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Spokane, Washington  Est. May 19, 1883
News >  Spokane

Spokane prepares for Donald Trump

Republican presidential candidate Donald Trump waves to supporters after speaking at a rally, Friday, May 6, 2016, in Omaha, Neb. (Charlie Neibergall / Associated Press)
Republican presidential candidate Donald Trump waves to supporters after speaking at a rally, Friday, May 6, 2016, in Omaha, Neb. (Charlie Neibergall / Associated Press)

When Donald Trump arrives in Spokane on Saturday, presumably by landing at the airport aboard the Boeing-built 757 jet he calls Trump Force One, the city will be ready for him.

Trump’s campaign has reserved and paid for two halls at the Spokane Convention Center, room for more than 5,000 supporters. The Secret Service and Spokane Police Department have been securing the site and preparing for his visit, and police are recommending that people who aren’t headed to the rally avoid downtown and the inevitable traffic snarls. Some of Trump’s political opponents say they are ready to demonstrate, but plans to organize have been stalled by doubts that Trump will show up.

Until the New York billionaire’s campaign confirmed the visit, many wondered if he would come to Spokane at all. After all, his final opponents for the Republican nomination for president dropped out of the race this week, and his candidacy continues to face resistance from leaders in his own party, including Eastern Washington’s Republican U.S. Rep. Cathy McMorris Rodgers.

The Secret Service and Spokane Police Department have had “lots of conversations” with staff of the Convention Center, where Trump will hold a noon rally, said Kevin Twohig, CEO of the Spokane Public Facilities District. The rally is scheduled for exhibit halls A and B, where the Bloomsday Trade Show was held.

Much like Democratic presidential candidate Bernie Sanders’ March visit to the Convention Center, Trump’s reservation and prepayment “is just a business decision,” Twohig said.

“We treat every candidate the same. We charge them all the same rate card for that building. We don’t have any favorites,” Twohig said, before noting that Trump was unlike any other candidate. “This one’s obviously a bit more challenging, due to the nature of the candidate and the controversy surrounding him. But we’re open to any candidate.”

Firearms and other weapons are not allowed in the Convention Center.

Twohig said Trump’s rally should not disrupt the Disney musical “Newsies,” which begins at 2 p.m. in the INB Performing Arts Center on the Convention Center campus.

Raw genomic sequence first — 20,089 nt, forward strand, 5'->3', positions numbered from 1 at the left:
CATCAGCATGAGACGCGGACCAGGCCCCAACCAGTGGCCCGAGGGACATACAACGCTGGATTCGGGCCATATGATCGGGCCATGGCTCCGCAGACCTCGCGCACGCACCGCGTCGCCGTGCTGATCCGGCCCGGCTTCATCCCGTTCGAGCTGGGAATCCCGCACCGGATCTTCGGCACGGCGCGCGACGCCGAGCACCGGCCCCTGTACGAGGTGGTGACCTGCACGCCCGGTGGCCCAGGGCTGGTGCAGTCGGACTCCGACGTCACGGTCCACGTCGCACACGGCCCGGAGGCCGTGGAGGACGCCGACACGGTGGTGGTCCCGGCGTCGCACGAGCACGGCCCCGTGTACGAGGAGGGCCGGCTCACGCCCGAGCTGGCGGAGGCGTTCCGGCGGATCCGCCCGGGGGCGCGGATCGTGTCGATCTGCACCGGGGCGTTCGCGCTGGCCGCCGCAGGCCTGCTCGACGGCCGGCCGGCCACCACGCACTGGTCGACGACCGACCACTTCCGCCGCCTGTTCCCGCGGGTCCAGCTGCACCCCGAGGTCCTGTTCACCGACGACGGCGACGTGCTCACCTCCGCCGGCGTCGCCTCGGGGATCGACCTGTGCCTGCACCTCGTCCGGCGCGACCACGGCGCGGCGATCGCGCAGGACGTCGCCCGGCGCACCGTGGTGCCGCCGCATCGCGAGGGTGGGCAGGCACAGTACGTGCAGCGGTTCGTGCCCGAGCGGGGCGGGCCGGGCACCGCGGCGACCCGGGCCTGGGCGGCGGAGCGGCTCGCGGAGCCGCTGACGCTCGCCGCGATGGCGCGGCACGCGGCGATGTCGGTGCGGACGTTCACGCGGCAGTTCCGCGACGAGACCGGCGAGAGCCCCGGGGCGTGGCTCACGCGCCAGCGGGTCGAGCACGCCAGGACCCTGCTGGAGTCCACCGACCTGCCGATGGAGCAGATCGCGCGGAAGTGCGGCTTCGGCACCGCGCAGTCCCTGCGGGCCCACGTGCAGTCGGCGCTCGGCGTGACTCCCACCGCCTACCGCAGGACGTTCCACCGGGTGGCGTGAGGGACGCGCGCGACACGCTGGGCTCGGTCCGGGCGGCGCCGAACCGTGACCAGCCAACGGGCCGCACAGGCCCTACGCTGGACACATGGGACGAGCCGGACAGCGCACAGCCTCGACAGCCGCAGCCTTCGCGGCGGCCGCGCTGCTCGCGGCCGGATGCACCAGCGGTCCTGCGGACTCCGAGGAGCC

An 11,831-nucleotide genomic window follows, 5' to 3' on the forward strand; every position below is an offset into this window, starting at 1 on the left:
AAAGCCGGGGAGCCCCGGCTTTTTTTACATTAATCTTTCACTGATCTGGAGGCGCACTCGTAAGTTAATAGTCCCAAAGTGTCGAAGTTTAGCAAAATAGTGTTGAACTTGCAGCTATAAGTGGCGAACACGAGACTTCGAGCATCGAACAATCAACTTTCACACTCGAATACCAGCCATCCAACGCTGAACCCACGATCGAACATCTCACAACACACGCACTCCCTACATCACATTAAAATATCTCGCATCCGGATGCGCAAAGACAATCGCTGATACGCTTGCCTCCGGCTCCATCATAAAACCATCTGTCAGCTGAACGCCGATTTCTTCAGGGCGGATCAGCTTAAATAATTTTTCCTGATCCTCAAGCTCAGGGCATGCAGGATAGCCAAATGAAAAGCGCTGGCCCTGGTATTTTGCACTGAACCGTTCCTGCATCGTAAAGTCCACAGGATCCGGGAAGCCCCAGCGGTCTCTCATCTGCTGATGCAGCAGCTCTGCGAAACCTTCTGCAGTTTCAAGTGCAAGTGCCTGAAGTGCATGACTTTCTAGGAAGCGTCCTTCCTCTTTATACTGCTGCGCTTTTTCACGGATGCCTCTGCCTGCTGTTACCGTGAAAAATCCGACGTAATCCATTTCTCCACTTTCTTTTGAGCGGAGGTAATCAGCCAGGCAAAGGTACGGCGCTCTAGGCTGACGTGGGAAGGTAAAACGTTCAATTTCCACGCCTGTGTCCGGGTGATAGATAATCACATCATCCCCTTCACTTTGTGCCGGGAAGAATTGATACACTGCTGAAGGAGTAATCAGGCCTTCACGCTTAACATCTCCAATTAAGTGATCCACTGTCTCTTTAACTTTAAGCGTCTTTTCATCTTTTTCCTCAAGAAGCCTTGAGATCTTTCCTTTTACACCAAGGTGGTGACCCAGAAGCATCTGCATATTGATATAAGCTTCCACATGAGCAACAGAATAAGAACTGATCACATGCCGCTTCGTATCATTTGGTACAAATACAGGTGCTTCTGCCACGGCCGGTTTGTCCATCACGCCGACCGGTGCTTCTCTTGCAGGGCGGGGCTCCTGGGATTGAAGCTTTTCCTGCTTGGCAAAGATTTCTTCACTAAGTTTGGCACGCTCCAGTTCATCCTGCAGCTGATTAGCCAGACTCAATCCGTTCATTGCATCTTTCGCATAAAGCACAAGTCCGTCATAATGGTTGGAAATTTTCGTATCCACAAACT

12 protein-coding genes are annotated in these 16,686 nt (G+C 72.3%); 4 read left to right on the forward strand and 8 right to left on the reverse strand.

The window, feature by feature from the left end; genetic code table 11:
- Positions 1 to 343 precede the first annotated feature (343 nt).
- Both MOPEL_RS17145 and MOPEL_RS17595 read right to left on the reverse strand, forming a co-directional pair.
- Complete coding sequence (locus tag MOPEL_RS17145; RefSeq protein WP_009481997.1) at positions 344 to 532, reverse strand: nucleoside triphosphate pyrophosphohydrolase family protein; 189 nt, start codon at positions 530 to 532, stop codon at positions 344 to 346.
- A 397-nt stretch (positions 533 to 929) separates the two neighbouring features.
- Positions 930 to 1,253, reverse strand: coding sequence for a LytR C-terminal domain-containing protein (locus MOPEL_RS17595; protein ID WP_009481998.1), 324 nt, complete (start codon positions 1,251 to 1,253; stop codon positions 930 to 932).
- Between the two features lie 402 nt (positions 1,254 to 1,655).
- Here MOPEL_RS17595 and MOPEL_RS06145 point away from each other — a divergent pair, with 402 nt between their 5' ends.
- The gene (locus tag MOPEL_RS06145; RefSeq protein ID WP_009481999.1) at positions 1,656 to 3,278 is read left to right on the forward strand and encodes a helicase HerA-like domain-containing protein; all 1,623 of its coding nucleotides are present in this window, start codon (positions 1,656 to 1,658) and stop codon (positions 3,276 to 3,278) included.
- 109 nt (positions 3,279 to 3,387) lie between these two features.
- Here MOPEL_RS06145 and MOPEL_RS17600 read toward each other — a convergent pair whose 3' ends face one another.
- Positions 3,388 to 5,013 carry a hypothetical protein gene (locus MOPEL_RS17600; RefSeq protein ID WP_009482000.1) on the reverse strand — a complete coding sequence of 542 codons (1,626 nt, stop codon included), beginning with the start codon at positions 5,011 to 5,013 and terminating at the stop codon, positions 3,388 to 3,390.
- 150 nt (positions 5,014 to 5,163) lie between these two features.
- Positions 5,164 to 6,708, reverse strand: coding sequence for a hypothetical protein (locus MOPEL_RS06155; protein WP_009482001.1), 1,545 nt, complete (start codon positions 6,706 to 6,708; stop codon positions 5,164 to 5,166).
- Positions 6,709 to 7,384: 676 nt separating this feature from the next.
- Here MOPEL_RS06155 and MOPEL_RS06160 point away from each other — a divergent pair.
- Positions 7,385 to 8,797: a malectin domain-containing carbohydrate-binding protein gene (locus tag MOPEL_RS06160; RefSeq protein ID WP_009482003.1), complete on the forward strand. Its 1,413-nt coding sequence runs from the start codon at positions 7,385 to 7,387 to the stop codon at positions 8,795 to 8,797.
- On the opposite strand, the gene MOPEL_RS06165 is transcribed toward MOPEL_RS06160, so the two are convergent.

Officials said they were uncertain of how many people Trump will draw. Requests for comment from Trump’s campaign were declined.

Sanders’ first visit to Spokane in March drew nearly 10,000 people to the Convention Center. Four days later, he returned for a rally at the Spokane Veterans Memorial Arena before 3,000 supporters. Former President Bill Clinton also visited town that week, and his rally brought out about 1,000 people.

Officer Teresa Fuller, a police spokeswoman, said police were expecting large numbers downtown, but no streets will be closed. Instead, Fuller urged people coming downtown for a reason unrelated to Trump to use Maple, Ash or Monroe streets instead of the Division or Washington couplets.

“If you aren’t attending the rally, or something near the area where the rally is occurring, we ask that you avoid the area,” Fuller said. “We’ll have a lot of assets down there to make sure things go smoothly.”

Washington state Sen. Doug Ericksen, R-Ferndale, works for the Trump campaign and predicted that “a lot of people” will show up to Saturday’s rally in Spokane.

Ericksen said Trump was continuing to campaign in Washington to secure the needed delegates for the nomination, as well as to win the state in the general election, something a Republican hasn’t done since 1984, when Ronald Reagan was re-elected.

“We still need to secure 1,237 delegates, and the Washington primary is very important,” Ericksen said. “Secondly, Washington state is in play in the general election. You are going to see massive amounts of blue-collar working men and women turn out for Donald Trump. … He is truly a grass-roots candidate.”

Ericksen, who represents the northwesternmost district in the state, is attending Trump’s rally there following the Spokane event. He said the campaign tried to find a location for a rally in King County but was unsuccessful.

“We could not secure the needed permits in King County,” Ericksen said. “It has nothing to do with our proximity to the Canadian border.”

So far, there’s no organized protest against Trump in Spokane. Jim Dawson, campaign director with the liberal Fuse Washington, said he attempted to bring like-minded opponents of Trump together, but was unsuccessful due to questions over Trump’s visit following the collapse of his opponents’ campaigns.

“If he shows up, there will definitely be people that protest,” said Dawson, referring people to a “Stop Trump! Shut it down!” Facebook page.

Dave Moore, chairman of the Spokane County Republican Party, said he expected local Republican leaders to be at the rally but was unsure which ones.

“The only notable Republican I can say for sure is going is me,” Moore said. “It’s up in the air.”

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